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Freedoms in Focus

The programme series called EU3doms was held with the involvement of young people from Hévíz; the programme series was implemented under the Europe for Citizens programme, focusing on the four freedoms of the European Union. While the children learnt about their fundamental rights and the mechanism of the European Union, the adults involved in the project discussed serious issues concerning the free flow of capital, goods and services, as well as the free movement of persons. We asked József Kepli, Mayor of Hévíz about the programmes implemented.

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Exchange of Experience with Music, Dance and Singing

950 years: that’s what Alsónémedi may be most proud of. That’s how long people have provenly lived here between the rivers Danube and Tisza, in one of the longest inhabited settlements of Pest County. Such a long-established settlement has a lot to say to its „neighbours”, and, due to the Europe for Citizens programme, the citizens of the town have had an opportunity to exchange experience with their twinned towns several times.

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Solving Public Affairs Together - Students Preparing for Active Citizenship

The lack of a local hospital, the decreasing number of jobs available or alcohol and drug consumption among youth are not typically the issues left to secondary school students to solve; however, they, too, are interested in more serious issues, and if the appropriate circumstances are ensured, they gladly work on the solutions, as it turned out during the implementation of the Civil Courage project. Students from six countries were given an opportunity by Cikk (Article) Association to practice the cooperative techniques of managing public affairs. We asked specialist leader László Edényi about the project results.

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More Than a Camp

The state in Hungary takes care of children whose parents are unable to do so for some reasons. It provides them accommodation, education, food and clothing. However, there is something it only has a limited supply of: love and caring. It has been a long-standing problem that when these children become ‘adults’ and get out of the social care system, they become perhaps even more helpless than before their years spent within the institution. They don’t know what to do with their lives or how to do it. That is where Csepp a Tengerben (Drop in the Sea) Foundation tries to help them – recently through the opportunities provided by the Europe for Citizens programme. We talked to Zsófia Restár, the Foundation’s volunteer and project manager.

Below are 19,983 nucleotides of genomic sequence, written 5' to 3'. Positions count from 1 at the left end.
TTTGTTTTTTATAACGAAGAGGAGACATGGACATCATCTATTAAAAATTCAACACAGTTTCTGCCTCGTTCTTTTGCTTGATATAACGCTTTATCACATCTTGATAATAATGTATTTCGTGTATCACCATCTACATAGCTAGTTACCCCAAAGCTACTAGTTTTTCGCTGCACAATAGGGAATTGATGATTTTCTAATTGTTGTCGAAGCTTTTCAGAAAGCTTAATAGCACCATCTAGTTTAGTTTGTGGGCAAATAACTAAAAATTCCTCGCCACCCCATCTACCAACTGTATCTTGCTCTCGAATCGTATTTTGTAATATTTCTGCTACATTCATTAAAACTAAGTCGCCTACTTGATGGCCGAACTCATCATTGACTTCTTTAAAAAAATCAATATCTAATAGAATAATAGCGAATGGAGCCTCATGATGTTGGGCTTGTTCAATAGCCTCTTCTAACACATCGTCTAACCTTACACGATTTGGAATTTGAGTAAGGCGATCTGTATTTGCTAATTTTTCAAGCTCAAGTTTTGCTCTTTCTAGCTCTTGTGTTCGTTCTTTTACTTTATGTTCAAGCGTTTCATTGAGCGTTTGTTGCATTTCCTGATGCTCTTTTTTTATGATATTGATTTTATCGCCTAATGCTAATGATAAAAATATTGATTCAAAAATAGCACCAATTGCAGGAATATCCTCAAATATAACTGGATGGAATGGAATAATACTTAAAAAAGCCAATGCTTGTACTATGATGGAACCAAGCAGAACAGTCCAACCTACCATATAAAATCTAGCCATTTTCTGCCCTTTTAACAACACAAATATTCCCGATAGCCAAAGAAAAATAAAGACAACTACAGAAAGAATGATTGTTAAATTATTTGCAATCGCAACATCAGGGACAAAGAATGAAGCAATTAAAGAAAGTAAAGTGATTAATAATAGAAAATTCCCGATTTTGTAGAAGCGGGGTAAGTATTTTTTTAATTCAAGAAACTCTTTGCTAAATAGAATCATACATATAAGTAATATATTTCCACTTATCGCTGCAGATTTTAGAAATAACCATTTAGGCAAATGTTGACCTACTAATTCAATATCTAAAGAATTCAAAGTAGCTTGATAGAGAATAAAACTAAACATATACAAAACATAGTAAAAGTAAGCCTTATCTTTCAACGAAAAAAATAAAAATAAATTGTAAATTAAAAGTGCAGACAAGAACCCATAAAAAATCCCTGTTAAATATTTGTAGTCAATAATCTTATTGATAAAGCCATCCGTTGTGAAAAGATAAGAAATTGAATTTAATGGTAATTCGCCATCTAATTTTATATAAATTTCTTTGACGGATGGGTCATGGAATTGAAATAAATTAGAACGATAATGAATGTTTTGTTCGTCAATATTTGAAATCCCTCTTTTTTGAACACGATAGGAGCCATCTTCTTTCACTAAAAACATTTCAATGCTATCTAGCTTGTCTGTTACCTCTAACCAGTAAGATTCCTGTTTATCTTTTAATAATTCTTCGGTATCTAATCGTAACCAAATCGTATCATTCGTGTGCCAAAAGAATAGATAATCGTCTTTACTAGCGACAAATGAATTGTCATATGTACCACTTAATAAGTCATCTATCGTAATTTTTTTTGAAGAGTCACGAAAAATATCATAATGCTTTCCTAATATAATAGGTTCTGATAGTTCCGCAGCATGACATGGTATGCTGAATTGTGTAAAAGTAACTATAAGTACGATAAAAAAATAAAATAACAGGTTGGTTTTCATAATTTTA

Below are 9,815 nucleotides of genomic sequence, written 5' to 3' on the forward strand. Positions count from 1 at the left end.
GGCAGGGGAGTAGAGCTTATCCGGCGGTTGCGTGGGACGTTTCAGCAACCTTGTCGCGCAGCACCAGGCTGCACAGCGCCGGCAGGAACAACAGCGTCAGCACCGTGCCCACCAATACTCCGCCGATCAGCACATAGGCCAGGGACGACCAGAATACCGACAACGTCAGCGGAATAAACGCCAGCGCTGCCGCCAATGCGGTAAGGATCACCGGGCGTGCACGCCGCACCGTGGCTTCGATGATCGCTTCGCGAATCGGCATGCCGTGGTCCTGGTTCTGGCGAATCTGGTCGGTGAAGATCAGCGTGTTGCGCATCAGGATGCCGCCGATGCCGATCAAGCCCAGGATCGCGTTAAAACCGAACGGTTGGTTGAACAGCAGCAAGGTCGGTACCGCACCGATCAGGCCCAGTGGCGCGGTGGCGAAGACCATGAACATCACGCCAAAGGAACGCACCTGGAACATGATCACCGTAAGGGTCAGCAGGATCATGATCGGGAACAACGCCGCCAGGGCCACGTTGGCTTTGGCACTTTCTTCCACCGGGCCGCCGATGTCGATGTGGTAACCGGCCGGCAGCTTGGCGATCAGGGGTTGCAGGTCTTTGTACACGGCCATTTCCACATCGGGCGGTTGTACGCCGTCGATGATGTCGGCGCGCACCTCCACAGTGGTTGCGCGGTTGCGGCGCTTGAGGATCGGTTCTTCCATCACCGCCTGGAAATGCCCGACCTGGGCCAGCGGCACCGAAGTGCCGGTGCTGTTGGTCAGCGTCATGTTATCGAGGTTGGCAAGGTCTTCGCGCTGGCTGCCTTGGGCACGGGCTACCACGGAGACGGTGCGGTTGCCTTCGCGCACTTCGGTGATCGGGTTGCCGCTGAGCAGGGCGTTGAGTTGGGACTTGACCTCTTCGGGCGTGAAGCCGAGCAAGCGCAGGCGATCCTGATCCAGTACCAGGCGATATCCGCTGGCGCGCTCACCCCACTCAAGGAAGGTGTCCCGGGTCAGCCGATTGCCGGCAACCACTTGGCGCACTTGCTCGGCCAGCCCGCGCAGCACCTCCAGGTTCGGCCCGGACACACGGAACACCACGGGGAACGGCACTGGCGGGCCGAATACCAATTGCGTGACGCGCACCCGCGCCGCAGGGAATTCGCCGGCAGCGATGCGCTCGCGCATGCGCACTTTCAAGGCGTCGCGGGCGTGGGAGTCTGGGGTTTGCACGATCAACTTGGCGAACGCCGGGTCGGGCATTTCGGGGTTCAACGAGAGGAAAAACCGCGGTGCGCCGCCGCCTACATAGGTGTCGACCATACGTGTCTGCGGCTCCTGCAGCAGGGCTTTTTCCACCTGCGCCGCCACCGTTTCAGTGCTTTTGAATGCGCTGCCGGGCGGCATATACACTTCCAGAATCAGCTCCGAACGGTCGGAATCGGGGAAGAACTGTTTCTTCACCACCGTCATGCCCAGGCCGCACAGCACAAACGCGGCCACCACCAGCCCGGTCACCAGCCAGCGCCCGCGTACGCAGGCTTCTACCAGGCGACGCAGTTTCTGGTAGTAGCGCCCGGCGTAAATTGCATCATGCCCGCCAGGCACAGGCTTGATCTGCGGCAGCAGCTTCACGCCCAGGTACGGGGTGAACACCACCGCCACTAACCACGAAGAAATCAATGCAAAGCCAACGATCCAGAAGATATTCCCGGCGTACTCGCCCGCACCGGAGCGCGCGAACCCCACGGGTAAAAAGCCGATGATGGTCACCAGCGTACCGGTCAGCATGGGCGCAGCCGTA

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Twinned Towns in Dialogue

Under the Europe for Citizens programme and as part of the measure town twinning, citizens from small Hungarian, Serbian, Romanian and Slovakian towns and villages held a meeting in Tompa in August 2017. The project, called Solidarity, Sovereignty and Future of Europe Post-Brexit involved nearly 270 participants. We asked László Véh, Mayor of Tompa about the event series.

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Everyday Life Behind the Iron Curtain - As seen by the Millennial generation

Students from four Central-European countries revived the history of communism and socialism through making their own movies. The ‘Behind Iron Curtains’ project combined interactive learning and free creative work to encourage secondary school students to study closely an era which they had only known from the pages of history books. Project Leader Norbert Szári, researcher of the Committee of National Remembrance answered our questions about the project.

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Focusing on the Future of the European Union

Republikon Foundation has already implemented a number of projects under the Europe for Citizens programme. Last time they addressed the issue of fighting against political extremes and Euroscepticism. The project was co-funded by the EU programme, and it focused on major issues affecting the EU through research, studies and discussions. On behalf of the Foundation, Dániel Mikecz told us about the project.

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Joint Thinking in Eight Countries

The town of Békés is implementing its project under the Europe for Citizens programme in cooperation with its twinned towns and partner towns. They seek to present the opportunities and processes of the European Citizens’ Initiative to the citizens of the countries involved. The project, implemented with the involvement of ten partners, seeks to call the attention to the importance of active participation in European affairs.

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They Got Involved in Sensitisation Unaware